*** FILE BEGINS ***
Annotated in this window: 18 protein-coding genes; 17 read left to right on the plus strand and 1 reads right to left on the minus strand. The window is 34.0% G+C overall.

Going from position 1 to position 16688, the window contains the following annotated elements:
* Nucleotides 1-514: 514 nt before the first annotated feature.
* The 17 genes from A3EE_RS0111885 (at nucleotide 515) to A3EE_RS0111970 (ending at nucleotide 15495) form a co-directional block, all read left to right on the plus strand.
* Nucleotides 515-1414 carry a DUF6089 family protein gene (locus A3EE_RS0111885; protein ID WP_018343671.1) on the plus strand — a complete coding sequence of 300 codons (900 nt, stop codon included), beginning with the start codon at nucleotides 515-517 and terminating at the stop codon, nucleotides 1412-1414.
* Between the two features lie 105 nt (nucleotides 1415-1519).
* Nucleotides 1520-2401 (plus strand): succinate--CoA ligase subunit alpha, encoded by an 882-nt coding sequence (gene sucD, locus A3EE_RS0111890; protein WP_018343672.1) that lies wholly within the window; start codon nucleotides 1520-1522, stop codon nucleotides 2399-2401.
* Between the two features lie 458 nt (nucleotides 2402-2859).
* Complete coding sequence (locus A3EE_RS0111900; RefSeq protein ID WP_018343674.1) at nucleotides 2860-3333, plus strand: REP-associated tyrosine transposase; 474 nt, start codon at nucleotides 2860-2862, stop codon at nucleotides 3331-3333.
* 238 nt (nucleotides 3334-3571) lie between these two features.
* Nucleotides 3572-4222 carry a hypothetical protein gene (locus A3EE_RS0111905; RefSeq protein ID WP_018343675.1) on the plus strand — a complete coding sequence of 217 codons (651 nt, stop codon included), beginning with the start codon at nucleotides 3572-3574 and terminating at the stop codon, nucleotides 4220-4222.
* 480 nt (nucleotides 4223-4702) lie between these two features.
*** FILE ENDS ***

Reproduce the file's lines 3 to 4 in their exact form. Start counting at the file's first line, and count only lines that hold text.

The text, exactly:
* Nucleotides 1-514: 514 nt before the first annotated feature.
* The 17 genes from A3EE_RS0111885 (at nucleotide 515) to A3EE_RS0111970 (ending at nucleotide 15495) form a co-directional block, all read left to right on the plus strand.